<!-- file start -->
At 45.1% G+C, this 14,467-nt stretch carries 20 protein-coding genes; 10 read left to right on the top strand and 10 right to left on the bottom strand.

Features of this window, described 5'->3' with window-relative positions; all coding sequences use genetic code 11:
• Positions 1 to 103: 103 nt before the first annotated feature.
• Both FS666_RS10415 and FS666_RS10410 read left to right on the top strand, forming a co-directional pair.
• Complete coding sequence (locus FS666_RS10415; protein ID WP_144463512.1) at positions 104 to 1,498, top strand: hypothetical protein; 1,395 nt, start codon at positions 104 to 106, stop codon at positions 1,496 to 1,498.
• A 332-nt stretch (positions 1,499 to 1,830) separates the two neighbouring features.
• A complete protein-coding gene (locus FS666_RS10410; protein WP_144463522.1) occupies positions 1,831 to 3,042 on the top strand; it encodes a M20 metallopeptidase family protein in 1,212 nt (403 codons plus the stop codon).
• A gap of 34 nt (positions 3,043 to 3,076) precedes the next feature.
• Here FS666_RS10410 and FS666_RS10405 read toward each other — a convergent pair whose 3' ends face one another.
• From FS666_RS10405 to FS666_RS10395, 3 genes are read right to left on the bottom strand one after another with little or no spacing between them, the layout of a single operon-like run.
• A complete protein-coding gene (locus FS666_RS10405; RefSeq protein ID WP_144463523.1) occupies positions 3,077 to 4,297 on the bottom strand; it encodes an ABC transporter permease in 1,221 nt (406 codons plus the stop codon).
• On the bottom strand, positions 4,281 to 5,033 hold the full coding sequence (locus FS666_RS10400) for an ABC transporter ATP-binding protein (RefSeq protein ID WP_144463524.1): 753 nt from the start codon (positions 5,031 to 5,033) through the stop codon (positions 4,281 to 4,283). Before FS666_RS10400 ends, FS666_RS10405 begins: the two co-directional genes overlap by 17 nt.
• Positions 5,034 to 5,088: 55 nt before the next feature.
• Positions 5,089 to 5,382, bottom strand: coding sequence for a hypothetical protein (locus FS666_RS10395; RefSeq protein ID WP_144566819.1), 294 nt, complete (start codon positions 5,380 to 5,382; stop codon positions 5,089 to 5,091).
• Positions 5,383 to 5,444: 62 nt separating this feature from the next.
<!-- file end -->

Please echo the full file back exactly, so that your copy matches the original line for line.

At 45.1% G+C, this 14,467-nt stretch carries 20 protein-coding genes; 10 read left to right on the top strand and 10 right to left on the bottom strand.

Features of this window, described 5'->3' with window-relative positions; all coding sequences use genetic code 11:
• Positions 1 to 103: 103 nt before the first annotated feature.
• Both FS666_RS10415 and FS666_RS10410 read left to right on the top strand, forming a co-directional pair.
• Complete coding sequence (locus FS666_RS10415; protein ID WP_144463512.1) at positions 104 to 1,498, top strand: hypothetical protein; 1,395 nt, start codon at positions 104 to 106, stop codon at positions 1,496 to 1,498.
• A 332-nt stretch (positions 1,499 to 1,830) separates the two neighbouring features.
• A complete protein-coding gene (locus FS666_RS10410; protein WP_144463522.1) occupies positions 1,831 to 3,042 on the top strand; it encodes a M20 metallopeptidase family protein in 1,212 nt (403 codons plus the stop codon).
• A gap of 34 nt (positions 3,043 to 3,076) precedes the next feature.
• Here FS666_RS10410 and FS666_RS10405 read toward each other — a convergent pair whose 3' ends face one another.
• From FS666_RS10405 to FS666_RS10395, 3 genes are read right to left on the bottom strand one after another with little or no spacing between them, the layout of a single operon-like run.
• A complete protein-coding gene (locus FS666_RS10405; RefSeq protein ID WP_144463523.1) occupies positions 3,077 to 4,297 on the bottom strand; it encodes an ABC transporter permease in 1,221 nt (406 codons plus the stop codon).
• On the bottom strand, positions 4,281 to 5,033 hold the full coding sequence (locus FS666_RS10400) for an ABC transporter ATP-binding protein (RefSeq protein ID WP_144463524.1): 753 nt from the start codon (positions 5,031 to 5,033) through the stop codon (positions 4,281 to 4,283). Before FS666_RS10400 ends, FS666_RS10405 begins: the two co-directional genes overlap by 17 nt.
• Positions 5,034 to 5,088: 55 nt before the next feature.
• Positions 5,089 to 5,382, bottom strand: coding sequence for a hypothetical protein (locus FS666_RS10395; RefSeq protein ID WP_144566819.1), 294 nt, complete (start codon positions 5,380 to 5,382; stop codon positions 5,089 to 5,091).
• Positions 5,383 to 5,444: 62 nt separating this feature from the next.